4. Daypack. A good sturdy daypack is useful. You'll need one everyday for the most part to bring your daily essentials (water, snacks, camera, first aid, etc.)

5. Flip flops. You'll need a pair of sandals/flip flops that can double as shower slippers. Almost 99% of the time, you do not want to walk into that bathroom with your bare feet. These are usually provided in the rooms in China but not anywhere else.

6. Sink stopper. Important if you plan on doing your own laundry. A universal sink stopper allows you to make any sink your laundry tub.

7. Lock. Useful for locking up your backpack on train rides and in hostels.

8. Unlocked cell. You can buy a SIM card anywhere you go and this gives both you and your family/friends piece of mind.

What not to bring
1. Whistle. I have no idea why I brought a whistle in the first place. It stayed in my backpack the entire time.

2. Mirror. I brought a little mirror which again, I never used. Sometimes, you don't see yourself for a long time, but you know, you really don't miss it.

3. Pacsafe. I had bought this on sale and brought it along. I did use it for flights and on overnight trains as well but it'd be easier to bring the lighter versions which pretty much just consist of a wire and lock.

4. Ear plugs. Thought we might use these on noisy train rides, etc. but to me, they were highly uncomfortable and I never used them.

Words of wisdom
1. Never let your guard down. You're always a target anywhere you go because you are a tourist. Be aware of your surroundings and be wary of anyone who may come across as extra friendly.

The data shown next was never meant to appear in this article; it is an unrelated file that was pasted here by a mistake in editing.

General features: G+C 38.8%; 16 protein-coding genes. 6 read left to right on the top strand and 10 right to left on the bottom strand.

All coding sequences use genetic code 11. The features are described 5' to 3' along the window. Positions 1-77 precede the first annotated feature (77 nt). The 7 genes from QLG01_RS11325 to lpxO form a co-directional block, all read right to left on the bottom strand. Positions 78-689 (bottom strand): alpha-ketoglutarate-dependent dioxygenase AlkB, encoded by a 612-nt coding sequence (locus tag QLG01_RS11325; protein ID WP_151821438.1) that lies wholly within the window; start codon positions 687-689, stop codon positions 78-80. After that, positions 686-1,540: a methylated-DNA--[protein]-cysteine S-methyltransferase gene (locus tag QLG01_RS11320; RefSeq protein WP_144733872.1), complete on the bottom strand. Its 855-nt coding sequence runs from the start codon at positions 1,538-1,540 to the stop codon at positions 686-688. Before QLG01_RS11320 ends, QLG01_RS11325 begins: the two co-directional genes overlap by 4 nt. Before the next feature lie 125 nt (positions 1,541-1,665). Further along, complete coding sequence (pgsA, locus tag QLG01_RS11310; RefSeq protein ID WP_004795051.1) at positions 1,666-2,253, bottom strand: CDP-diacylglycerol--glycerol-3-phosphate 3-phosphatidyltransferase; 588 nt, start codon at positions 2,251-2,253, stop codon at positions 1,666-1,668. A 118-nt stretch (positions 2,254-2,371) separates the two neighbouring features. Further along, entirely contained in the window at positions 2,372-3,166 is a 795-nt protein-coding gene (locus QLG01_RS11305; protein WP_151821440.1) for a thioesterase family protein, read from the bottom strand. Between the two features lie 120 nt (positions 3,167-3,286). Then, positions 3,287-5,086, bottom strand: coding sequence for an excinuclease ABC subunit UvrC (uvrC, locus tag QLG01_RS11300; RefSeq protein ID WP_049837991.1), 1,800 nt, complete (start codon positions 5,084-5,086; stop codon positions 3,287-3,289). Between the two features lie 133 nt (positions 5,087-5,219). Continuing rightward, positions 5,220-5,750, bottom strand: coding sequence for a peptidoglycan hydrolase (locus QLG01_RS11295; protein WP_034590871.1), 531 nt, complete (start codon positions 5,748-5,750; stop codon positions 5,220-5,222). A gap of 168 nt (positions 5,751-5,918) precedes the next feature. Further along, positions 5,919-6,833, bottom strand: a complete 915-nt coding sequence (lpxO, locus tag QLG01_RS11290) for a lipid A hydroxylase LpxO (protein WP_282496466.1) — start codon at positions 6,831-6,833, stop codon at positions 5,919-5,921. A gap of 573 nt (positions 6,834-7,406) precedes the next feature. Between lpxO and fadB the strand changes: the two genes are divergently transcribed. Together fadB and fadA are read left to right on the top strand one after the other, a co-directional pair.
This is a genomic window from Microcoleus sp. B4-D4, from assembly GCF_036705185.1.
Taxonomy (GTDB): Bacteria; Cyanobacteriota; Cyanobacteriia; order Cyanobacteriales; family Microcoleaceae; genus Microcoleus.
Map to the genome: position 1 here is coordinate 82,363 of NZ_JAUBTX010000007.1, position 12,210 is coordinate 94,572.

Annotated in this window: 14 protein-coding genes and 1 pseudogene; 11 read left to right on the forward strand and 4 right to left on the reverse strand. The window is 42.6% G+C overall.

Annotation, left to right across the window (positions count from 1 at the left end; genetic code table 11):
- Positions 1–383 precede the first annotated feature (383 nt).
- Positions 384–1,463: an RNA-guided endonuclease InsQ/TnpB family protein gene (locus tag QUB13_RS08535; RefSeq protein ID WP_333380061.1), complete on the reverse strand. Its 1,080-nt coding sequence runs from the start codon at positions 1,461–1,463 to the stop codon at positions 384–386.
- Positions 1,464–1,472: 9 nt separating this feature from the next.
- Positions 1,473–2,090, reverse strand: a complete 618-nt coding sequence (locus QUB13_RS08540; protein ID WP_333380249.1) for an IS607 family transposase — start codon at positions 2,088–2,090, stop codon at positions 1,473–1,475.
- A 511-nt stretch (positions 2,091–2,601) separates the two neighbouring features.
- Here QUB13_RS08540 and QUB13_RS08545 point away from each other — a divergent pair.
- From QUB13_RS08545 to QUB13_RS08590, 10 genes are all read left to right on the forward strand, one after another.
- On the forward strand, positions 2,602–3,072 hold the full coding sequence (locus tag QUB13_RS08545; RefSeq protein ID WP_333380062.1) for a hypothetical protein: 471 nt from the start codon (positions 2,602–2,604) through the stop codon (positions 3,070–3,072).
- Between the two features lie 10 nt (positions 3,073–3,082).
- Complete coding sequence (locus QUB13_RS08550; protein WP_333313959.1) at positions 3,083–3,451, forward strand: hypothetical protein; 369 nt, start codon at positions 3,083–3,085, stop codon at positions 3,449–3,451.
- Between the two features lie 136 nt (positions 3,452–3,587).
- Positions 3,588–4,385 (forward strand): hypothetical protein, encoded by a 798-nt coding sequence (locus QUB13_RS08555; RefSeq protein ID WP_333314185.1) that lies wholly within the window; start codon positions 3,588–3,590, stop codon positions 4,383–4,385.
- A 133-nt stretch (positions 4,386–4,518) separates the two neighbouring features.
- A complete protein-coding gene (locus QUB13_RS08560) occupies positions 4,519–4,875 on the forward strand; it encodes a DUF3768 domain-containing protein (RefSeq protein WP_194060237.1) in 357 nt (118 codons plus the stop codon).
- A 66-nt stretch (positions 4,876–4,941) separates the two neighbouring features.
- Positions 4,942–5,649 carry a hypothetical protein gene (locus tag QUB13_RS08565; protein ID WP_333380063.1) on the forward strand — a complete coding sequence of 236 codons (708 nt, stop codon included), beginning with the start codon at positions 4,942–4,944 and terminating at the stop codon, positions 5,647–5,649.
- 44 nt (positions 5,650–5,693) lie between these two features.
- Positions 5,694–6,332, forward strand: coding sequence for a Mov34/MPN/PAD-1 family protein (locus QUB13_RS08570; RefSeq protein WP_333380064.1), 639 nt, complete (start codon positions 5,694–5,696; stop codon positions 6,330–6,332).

2. Try as much as you can. You're away in a different place. Experience as much as you can out there. It'll be worth it.

3. Be flexible. The rest of the world is not the same as Canada. Things happen at a different pace and in different ways. Take it as it is and enjoy the experience.

4. Be patient. You'll be surrounded by touts who want to make some money of you. It's easy to get frustrated since you're always bombarded but be patient and politely tell them no.

5. Learn to bargain. We really hated the concept of bargaining for everything before we left. Soon after though, we got used to it and in fact, even started enjoying it! It's a game and just take it all in stride and have fun. Never let it get too serious.

6. Enjoy! Really, if this is your dream, go out there and take it all in. Appreciate the fact that you are out there and getting this wonderful opportunity. Relish in it!